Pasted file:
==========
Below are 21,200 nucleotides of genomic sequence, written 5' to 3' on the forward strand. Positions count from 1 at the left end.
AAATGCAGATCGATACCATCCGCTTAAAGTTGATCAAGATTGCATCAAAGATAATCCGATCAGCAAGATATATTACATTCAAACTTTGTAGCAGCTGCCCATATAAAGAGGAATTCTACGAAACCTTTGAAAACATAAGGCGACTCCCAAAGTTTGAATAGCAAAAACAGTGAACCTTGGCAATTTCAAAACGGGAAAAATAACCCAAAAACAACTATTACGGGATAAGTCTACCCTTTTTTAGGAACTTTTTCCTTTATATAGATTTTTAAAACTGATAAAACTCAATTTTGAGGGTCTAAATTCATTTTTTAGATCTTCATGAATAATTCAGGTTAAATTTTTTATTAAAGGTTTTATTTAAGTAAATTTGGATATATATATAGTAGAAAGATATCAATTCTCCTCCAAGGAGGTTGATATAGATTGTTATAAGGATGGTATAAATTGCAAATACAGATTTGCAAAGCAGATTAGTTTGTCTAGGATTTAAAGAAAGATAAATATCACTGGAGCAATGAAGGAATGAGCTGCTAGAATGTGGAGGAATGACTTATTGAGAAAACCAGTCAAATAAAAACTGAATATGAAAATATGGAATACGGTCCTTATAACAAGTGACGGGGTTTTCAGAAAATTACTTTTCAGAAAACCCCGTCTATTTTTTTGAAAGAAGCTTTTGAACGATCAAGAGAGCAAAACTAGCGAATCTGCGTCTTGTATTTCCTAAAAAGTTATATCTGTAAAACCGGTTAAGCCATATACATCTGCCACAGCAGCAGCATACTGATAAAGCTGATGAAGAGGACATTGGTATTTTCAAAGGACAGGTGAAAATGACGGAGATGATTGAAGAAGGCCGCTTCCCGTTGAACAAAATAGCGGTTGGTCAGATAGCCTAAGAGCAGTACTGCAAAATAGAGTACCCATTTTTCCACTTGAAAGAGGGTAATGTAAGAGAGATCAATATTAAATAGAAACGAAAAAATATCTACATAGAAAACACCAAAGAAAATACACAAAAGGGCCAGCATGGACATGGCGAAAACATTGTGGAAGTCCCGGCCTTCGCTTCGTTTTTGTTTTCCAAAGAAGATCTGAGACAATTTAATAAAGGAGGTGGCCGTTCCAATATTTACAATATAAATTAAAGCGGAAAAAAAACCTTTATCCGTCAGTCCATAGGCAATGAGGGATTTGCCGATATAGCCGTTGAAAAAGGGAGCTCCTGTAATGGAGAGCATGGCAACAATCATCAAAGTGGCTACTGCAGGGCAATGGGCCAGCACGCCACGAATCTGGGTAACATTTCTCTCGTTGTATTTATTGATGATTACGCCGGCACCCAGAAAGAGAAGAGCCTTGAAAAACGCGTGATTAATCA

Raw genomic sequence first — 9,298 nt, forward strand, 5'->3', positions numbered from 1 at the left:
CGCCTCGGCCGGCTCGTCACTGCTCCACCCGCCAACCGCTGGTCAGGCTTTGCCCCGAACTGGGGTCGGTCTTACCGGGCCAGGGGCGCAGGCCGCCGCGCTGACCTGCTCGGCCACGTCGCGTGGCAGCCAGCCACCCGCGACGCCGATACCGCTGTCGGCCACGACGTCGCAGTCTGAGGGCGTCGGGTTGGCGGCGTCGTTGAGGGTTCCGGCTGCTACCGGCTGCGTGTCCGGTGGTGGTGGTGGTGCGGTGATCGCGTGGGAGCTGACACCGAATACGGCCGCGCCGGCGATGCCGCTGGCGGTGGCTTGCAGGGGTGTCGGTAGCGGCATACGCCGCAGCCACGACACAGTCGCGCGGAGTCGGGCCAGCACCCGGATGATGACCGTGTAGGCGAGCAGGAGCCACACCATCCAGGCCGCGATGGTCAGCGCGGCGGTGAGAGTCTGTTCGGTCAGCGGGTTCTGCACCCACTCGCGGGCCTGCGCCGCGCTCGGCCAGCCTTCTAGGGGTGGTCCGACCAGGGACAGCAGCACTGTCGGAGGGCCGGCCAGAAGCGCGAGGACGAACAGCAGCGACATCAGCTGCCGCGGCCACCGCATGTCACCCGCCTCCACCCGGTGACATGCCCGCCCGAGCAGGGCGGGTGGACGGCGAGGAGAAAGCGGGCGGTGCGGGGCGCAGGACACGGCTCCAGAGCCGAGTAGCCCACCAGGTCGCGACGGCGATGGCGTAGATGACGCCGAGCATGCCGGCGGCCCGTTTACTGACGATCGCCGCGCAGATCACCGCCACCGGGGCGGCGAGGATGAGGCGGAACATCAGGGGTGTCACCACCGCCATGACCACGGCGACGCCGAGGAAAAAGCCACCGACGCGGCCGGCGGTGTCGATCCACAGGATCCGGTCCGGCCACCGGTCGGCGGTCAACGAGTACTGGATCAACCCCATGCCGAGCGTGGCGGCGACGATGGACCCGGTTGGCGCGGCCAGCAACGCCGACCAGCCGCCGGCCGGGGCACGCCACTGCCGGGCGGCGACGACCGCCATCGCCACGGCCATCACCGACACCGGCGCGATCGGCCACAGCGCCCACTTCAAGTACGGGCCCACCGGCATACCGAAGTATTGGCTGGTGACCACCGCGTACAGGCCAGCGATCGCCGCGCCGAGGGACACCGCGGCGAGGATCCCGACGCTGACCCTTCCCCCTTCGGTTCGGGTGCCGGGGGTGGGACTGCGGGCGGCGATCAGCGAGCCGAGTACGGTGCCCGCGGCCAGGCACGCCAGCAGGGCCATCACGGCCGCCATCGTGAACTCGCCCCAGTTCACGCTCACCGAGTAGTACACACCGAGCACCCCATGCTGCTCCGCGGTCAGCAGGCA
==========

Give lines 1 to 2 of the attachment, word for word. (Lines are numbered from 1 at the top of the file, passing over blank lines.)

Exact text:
Below are 21,200 nucleotides of genomic sequence, written 5' to 3' on the forward strand. Positions count from 1 at the left end.
AAATGCAGATCGATACCATCCGCTTAAAGTTGATCAAGATTGCATCAAAGATAATCCGATCAGCAAGATATATTACATTCAAACTTTGTAGCAGCTGCCCATATAAAGAGGAATTCTACGAAACCTTTGAAAACATAAGGCGACTCCCAAAGTTTGAATAGCAAAAACAGTGAACCTTGGCAATTTCAAAACGGGAAAAATAACCCAAAAACAACTATTACGGGATAAGTCTACCCTTTTTTAGGAACTTTTTCCTTTATATAGATTTTTAAAACTGATAAAACTCAATTTTGAGGGTCTAAATTCATTTTTTAGATCTTCATGAATAATTCAGGTTAAATTTTTTATTAAAGGTTTTATTTAAGTAAATTTGGATATATATATAGTAGAAAGATATCAATTCTCCTCCAAGGAGGTTGATATAGATTGTTATAAGGATGGTATAAATTGCAAATACAGATTTGCAAAGCAGATTAGTTTGTCTAGGATTTAAAGAAAGATAAATATCACTGGAGCAATGAAGGAATGAGCTGCTAGAATGTGGAGGAATGACTTATTGAGAAAACCAGTCAAATAAAAACTGAATATGAAAATATGGAATACGGTCCTTATAACAAGTGACGGGGTTTTCAGAAAATTACTTTTCAGAAAACCCCGTCTATTTTTTTGAAAGAAGCTTTTGAACGATCAAGAGAGCAAAACTAGCGAATCTGCGTCTTGTATTTCCTAAAAAGTTATATCTGTAAAACCGGTTAAGCCATATACATCTGCCACAGCAGCAGCATACTGATAAAGCTGATGAAGAGGACATTGGTATTTTCAAAGGACAGGTGAAAATGACGGAGATGATTGAAGAAGGCCGCTTCCCGTTGAACAAAATAGCGGTTGGTCAGATAGCCTAAGAGCAGTACTGCAAAATAGAGTACCCATTTTTCCACTTGAAAGAGGGTAATGTAAGAGAGATCAATATTAAATAGAAACGAAAAAATATCTACATAGAAAACACCAAAGAAAATACACAAAAGGGCCAGCATGGACATGGCGAAAACATTGTGGAAGTCCCGGCCTTCGCTTCGTTTTTGTTTTCCAAAGAAGATCTGAGACAATTTAATAAAGGAGGTGGCCGTTCCAATATTTACAATATAAATTAAAGCGGAAAAAAAACCTTTATCCGTCAGTCCATAGGCAATGAGGGATTTGCCGATATAGCCGTTGAAAAAGGGAGCTCCTGTAATGGAGAGCATGGCAACAATCATCAAAGTGGCTACTGCAGGGCAATGGGCCAGCACGCCACGAATCTGGGTAACATTTCTCTCGTTGTATTTATTGATGATTACGCCGGCACCCAGAAAGAGAAGAGCCTTGAAAAACGCGTGATTAATCA